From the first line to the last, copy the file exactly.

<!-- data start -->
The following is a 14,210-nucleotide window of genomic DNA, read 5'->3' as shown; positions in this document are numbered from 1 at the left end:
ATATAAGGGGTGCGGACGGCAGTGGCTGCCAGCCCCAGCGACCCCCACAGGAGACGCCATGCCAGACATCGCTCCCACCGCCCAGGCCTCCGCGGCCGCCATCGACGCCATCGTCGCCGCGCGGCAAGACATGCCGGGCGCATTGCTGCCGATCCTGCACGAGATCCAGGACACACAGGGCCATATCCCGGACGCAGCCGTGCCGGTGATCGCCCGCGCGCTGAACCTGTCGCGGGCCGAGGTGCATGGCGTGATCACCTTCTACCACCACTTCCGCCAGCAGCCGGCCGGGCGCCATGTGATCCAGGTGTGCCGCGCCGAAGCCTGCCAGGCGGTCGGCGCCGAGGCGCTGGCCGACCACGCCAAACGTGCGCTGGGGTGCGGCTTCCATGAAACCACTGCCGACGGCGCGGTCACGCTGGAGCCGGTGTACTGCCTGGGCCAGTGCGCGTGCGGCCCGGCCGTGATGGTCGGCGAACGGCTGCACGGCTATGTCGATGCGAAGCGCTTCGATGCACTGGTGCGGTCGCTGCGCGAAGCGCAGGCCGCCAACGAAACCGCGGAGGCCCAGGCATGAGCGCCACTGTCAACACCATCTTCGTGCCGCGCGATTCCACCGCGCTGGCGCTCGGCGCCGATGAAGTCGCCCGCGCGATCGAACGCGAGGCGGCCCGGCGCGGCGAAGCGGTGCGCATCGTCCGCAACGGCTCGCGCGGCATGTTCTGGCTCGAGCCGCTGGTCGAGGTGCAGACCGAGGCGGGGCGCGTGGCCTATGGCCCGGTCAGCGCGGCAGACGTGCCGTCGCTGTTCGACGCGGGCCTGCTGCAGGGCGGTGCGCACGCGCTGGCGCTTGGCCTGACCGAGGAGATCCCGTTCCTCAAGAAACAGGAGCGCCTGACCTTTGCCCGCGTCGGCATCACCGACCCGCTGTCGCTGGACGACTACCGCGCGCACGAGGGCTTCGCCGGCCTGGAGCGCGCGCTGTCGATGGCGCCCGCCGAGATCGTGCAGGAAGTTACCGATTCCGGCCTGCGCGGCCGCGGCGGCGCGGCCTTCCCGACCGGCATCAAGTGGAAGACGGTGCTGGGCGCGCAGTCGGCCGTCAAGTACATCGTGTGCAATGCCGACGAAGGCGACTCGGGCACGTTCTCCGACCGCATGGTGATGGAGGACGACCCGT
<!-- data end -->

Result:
The following is a 14,210-nucleotide window of genomic DNA, read 5'->3' as shown; positions in this document are numbered from 1 at the left end:
ATATAAGGGGTGCGGACGGCAGTGGCTGCCAGCCCCAGCGACCCCCACAGGAGACGCCATGCCAGACATCGCTCCCACCGCCCAGGCCTCCGCGGCCGCCATCGACGCCATCGTCGCCGCGCGGCAAGACATGCCGGGCGCATTGCTGCCGATCCTGCACGAGATCCAGGACACACAGGGCCATATCCCGGACGCAGCCGTGCCGGTGATCGCCCGCGCGCTGAACCTGTCGCGGGCCGAGGTGCATGGCGTGATCACCTTCTACCACCACTTCCGCCAGCAGCCGGCCGGGCGCCATGTGATCCAGGTGTGCCGCGCCGAAGCCTGCCAGGCGGTCGGCGCCGAGGCGCTGGCCGACCACGCCAAACGTGCGCTGGGGTGCGGCTTCCATGAAACCACTGCCGACGGCGCGGTCACGCTGGAGCCGGTGTACTGCCTGGGCCAGTGCGCGTGCGGCCCGGCCGTGATGGTCGGCGAACGGCTGCACGGCTATGTCGATGCGAAGCGCTTCGATGCACTGGTGCGGTCGCTGCGCGAAGCGCAGGCCGCCAACGAAACCGCGGAGGCCCAGGCATGAGCGCCACTGTCAACACCATCTTCGTGCCGCGCGATTCCACCGCGCTGGCGCTCGGCGCCGATGAAGTCGCCCGCGCGATCGAACGCGAGGCGGCCCGGCGCGGCGAAGCGGTGCGCATCGTCCGCAACGGCTCGCGCGGCATGTTCTGGCTCGAGCCGCTGGTCGAGGTGCAGACCGAGGCGGGGCGCGTGGCCTATGGCCCGGTCAGCGCGGCAGACGTGCCGTCGCTGTTCGACGCGGGCCTGCTGCAGGGCGGTGCGCACGCGCTGGCGCTTGGCCTGACCGAGGAGATCCCGTTCCTCAAGAAACAGGAGCGCCTGACCTTTGCCCGCGTCGGCATCACCGACCCGCTGTCGCTGGACGACTACCGCGCGCACGAGGGCTTCGCCGGCCTGGAGCGCGCGCTGTCGATGGCGCCCGCCGAGATCGTGCAGGAAGTTACCGATTCCGGCCTGCGCGGCCGCGGCGGCGCGGCCTTCCCGACCGGCATCAAGTGGAAGACGGTGCTGGGCGCGCAGTCGGCCGTCAAGTACATCGTGTGCAATGCCGACGAAGGCGACTCGGGCACGTTCTCCGACCGCATGGTGATGGAGGACGACCCGT